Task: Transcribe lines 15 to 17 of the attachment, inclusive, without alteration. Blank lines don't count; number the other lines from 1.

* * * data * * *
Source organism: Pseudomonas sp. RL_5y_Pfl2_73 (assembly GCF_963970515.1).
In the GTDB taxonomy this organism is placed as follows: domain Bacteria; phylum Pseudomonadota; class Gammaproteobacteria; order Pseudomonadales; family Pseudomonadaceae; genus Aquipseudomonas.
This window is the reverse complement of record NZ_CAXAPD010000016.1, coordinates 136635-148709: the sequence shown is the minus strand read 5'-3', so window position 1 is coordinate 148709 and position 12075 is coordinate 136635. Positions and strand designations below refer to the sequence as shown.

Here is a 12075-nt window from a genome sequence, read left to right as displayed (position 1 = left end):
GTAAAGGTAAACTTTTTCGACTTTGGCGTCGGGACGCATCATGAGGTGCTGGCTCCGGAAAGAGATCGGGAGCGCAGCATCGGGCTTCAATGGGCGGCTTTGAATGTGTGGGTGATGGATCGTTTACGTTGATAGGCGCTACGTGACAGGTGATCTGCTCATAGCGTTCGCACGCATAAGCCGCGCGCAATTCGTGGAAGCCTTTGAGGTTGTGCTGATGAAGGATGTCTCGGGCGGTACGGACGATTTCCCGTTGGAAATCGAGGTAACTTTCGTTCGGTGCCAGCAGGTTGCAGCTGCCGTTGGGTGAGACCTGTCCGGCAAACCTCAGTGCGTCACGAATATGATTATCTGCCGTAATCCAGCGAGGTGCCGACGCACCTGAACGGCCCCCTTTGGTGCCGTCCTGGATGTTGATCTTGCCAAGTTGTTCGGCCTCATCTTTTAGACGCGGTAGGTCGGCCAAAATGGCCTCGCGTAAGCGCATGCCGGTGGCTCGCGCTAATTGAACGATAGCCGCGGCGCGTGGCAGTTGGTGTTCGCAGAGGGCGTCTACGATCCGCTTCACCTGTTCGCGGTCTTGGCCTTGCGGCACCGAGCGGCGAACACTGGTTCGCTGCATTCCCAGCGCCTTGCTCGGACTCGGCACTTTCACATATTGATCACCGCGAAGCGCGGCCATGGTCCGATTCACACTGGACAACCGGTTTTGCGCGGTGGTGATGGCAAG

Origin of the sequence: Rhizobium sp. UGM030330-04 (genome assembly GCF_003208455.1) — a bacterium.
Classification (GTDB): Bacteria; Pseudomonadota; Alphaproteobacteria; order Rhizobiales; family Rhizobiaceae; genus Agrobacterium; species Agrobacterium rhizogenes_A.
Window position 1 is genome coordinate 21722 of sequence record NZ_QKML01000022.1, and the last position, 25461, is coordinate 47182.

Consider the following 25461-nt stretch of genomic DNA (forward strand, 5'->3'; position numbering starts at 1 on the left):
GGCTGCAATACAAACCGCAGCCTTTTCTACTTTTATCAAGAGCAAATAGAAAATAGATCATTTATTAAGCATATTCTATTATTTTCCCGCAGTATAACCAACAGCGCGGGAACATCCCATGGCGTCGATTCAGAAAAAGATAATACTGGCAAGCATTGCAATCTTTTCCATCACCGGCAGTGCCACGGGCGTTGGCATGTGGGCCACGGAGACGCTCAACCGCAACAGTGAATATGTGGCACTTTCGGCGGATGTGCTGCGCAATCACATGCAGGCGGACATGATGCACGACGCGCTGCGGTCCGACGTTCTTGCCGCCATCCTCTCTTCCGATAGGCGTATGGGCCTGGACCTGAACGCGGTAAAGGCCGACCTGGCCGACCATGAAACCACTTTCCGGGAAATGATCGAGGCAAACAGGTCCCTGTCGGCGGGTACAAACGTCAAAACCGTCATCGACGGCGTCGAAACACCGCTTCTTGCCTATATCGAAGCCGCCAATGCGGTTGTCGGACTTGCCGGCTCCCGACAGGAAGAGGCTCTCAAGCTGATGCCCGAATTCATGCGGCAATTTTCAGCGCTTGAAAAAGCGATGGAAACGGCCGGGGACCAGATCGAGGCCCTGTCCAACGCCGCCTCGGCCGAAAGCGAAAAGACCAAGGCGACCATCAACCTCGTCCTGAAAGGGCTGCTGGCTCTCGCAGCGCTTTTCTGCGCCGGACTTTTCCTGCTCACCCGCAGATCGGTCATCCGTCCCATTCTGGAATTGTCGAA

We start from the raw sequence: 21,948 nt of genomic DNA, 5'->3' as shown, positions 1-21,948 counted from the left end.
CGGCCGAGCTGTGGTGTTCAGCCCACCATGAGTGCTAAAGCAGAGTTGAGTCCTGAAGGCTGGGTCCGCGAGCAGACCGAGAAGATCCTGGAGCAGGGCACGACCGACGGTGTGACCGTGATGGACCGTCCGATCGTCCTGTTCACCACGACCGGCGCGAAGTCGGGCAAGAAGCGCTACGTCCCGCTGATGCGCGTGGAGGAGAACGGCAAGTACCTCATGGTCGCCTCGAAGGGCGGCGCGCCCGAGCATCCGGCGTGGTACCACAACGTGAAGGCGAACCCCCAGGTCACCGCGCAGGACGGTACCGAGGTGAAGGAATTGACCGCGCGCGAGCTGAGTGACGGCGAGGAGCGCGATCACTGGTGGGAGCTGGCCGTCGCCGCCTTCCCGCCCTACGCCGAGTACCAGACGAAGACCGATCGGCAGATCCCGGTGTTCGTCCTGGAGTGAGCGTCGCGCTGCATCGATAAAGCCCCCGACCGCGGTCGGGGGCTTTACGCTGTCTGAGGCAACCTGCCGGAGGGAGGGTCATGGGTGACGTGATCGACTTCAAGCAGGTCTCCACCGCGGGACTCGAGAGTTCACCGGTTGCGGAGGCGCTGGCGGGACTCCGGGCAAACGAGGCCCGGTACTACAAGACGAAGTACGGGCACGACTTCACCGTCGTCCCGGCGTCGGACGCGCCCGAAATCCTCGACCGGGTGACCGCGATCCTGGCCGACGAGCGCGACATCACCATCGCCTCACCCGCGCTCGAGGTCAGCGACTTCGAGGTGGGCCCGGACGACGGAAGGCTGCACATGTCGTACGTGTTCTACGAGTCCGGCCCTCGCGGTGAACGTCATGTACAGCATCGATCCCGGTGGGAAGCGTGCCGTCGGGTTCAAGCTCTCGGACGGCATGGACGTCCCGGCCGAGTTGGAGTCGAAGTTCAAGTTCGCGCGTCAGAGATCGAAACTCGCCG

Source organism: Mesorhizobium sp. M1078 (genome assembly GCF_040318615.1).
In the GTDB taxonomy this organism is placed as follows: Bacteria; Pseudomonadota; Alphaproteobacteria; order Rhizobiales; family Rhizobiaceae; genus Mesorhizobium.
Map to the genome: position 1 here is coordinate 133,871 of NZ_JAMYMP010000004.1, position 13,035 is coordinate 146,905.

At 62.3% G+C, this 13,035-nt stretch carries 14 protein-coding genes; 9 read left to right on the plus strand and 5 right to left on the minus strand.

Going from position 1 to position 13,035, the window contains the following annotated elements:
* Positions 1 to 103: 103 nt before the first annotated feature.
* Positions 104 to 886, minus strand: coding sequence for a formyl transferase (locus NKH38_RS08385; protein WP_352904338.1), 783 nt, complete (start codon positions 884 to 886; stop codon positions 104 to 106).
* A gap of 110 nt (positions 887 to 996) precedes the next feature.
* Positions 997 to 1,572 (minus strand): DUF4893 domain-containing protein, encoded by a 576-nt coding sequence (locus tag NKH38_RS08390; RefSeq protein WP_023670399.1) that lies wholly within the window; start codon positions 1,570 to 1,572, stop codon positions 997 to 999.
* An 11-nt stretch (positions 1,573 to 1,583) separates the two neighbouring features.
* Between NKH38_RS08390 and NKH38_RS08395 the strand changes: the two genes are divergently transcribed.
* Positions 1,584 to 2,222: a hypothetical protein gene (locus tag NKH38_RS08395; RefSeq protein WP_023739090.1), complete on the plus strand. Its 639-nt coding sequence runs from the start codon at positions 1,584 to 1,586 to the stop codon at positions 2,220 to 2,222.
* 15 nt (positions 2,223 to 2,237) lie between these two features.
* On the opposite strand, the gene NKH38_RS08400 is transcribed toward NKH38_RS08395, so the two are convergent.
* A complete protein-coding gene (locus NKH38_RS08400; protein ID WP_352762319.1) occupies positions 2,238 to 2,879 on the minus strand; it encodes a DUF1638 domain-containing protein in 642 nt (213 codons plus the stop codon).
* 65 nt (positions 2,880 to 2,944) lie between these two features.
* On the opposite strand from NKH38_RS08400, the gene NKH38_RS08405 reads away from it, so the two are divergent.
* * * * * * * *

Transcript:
Map to the genome: position 1 here is coordinate 133,871 of NZ_JAMYMP010000004.1, position 13,035 is coordinate 146,905.

At 62.3% G+C, this 13,035-nt stretch carries 14 protein-coding genes; 9 read left to right on the plus strand and 5 right to left on the minus strand.

Going from position 1 to position 13,035, the window contains the following annotated elements: